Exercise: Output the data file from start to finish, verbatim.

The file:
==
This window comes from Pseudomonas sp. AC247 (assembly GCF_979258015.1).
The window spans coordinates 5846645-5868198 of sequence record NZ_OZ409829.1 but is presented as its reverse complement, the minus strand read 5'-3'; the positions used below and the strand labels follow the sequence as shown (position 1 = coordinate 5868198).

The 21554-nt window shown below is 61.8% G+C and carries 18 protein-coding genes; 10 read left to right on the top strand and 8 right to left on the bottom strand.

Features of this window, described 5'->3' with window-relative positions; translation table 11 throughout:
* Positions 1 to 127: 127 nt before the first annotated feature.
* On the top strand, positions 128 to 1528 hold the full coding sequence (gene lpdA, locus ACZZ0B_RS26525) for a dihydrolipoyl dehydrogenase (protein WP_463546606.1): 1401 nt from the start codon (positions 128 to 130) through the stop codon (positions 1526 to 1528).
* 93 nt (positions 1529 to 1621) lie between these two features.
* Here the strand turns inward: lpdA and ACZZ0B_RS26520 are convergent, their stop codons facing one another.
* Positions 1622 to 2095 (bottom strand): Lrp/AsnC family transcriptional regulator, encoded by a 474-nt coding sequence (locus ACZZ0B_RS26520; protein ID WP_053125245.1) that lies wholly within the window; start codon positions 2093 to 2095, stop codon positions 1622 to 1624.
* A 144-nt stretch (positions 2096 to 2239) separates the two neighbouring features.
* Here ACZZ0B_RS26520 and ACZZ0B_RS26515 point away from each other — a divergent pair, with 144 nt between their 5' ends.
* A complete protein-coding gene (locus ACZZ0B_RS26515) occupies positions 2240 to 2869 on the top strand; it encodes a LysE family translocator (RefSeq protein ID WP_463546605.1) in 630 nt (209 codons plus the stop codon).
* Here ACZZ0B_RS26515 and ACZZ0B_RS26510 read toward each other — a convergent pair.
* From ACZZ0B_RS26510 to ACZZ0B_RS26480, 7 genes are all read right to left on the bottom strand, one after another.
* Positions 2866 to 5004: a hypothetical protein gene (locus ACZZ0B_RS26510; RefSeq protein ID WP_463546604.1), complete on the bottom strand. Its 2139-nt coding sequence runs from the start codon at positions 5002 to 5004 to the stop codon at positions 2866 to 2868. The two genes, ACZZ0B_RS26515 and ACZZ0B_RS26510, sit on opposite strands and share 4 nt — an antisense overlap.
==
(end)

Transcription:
This window comes from Pseudomonas sp. AC247 (assembly GCF_979258015.1).
The window spans coordinates 5846645-5868198 of sequence record NZ_OZ409829.1 but is presented as its reverse complement, the minus strand read 5'-3'; the positions used below and the strand labels follow the sequence as shown (position 1 = coordinate 5868198).

The 21554-nt window shown below is 61.8% G+C and carries 18 protein-coding genes; 10 read left to right on the top strand and 8 right to left on the bottom strand.

Features of this window, described 5'->3' with window-relative positions; translation table 11 throughout:
* Positions 1 to 127: 127 nt before the first annotated feature.
* On the top strand, positions 128 to 1528 hold the full coding sequence (gene lpdA, locus ACZZ0B_RS26525) for a dihydrolipoyl dehydrogenase (protein WP_463546606.1): 1401 nt from the start codon (positions 128 to 130) through the stop codon (positions 1526 to 1528).
* 93 nt (positions 1529 to 1621) lie between these two features.
* Here the strand turns inward: lpdA and ACZZ0B_RS26520 are convergent, their stop codons facing one another.
* Positions 1622 to 2095 (bottom strand): Lrp/AsnC family transcriptional regulator, encoded by a 474-nt coding sequence (locus ACZZ0B_RS26520; protein ID WP_053125245.1) that lies wholly within the window; start codon positions 2093 to 2095, stop codon positions 1622 to 1624.
* A 144-nt stretch (positions 2096 to 2239) separates the two neighbouring features.
* Here ACZZ0B_RS26520 and ACZZ0B_RS26515 point away from each other — a divergent pair, with 144 nt between their 5' ends.
* A complete protein-coding gene (locus ACZZ0B_RS26515) occupies positions 2240 to 2869 on the top strand; it encodes a LysE family translocator (RefSeq protein ID WP_463546605.1) in 630 nt (209 codons plus the stop codon).
* Here ACZZ0B_RS26515 and ACZZ0B_RS26510 read toward each other — a convergent pair.
* From ACZZ0B_RS26510 to ACZZ0B_RS26480, 7 genes are all read right to left on the bottom strand, one after another.
* Positions 2866 to 5004: a hypothetical protein gene (locus ACZZ0B_RS26510; RefSeq protein ID WP_463546604.1), complete on the bottom strand. Its 2139-nt coding sequence runs from the start codon at positions 5002 to 5004 to the stop codon at positions 2866 to 2868. The two genes, ACZZ0B_RS26515 and ACZZ0B_RS26510, sit on opposite strands and share 4 nt — an antisense overlap.